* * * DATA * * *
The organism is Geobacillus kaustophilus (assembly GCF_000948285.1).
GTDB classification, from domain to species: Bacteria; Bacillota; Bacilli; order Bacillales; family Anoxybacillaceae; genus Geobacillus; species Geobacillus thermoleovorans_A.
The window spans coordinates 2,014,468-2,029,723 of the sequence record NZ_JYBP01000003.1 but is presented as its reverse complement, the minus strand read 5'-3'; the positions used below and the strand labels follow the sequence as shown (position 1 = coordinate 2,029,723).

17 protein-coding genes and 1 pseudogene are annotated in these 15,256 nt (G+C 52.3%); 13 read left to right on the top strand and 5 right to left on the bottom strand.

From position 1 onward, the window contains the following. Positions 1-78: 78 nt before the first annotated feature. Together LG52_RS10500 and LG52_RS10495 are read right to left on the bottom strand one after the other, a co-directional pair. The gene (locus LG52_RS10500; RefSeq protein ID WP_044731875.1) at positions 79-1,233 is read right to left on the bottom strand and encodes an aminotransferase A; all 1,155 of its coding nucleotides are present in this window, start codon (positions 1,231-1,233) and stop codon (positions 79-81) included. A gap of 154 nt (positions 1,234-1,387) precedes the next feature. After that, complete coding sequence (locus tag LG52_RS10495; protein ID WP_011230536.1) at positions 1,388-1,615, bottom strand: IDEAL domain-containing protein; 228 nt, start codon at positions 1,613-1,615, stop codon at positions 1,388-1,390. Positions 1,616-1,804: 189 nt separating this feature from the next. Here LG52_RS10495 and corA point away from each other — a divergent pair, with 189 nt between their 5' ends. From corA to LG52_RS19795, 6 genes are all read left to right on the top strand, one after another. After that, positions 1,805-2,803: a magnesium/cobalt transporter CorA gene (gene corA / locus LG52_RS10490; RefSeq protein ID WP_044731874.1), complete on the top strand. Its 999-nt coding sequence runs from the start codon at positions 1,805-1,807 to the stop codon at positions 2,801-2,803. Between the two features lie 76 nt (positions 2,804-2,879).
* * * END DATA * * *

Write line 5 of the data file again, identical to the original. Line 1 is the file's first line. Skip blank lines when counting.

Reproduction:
From position 1 onward, the window contains the following. Positions 1-78: 78 nt before the first annotated feature. Together LG52_RS10500 and LG52_RS10495 are read right to left on the bottom strand one after the other, a co-directional pair. The gene (locus LG52_RS10500; RefSeq protein ID WP_044731875.1) at positions 79-1,233 is read right to left on the bottom strand and encodes an aminotransferase A; all 1,155 of its coding nucleotides are present in this window, start codon (positions 1,231-1,233) and stop codon (positions 79-81) included. A gap of 154 nt (positions 1,234-1,387) precedes the next feature. After that, complete coding sequence (locus tag LG52_RS10495; protein ID WP_011230536.1) at positions 1,388-1,615, bottom strand: IDEAL domain-containing protein; 228 nt, start codon at positions 1,613-1,615, stop codon at positions 1,388-1,390. Positions 1,616-1,804: 189 nt separating this feature from the next. Here LG52_RS10495 and corA point away from each other — a divergent pair, with 189 nt between their 5' ends. From corA to LG52_RS19795, 6 genes are all read left to right on the top strand, one after another. After that, positions 1,805-2,803: a magnesium/cobalt transporter CorA gene (gene corA / locus LG52_RS10490; RefSeq protein ID WP_044731874.1), complete on the top strand. Its 999-nt coding sequence runs from the start codon at positions 1,805-1,807 to the stop codon at positions 2,801-2,803. Between the two features lie 76 nt (positions 2,804-2,879).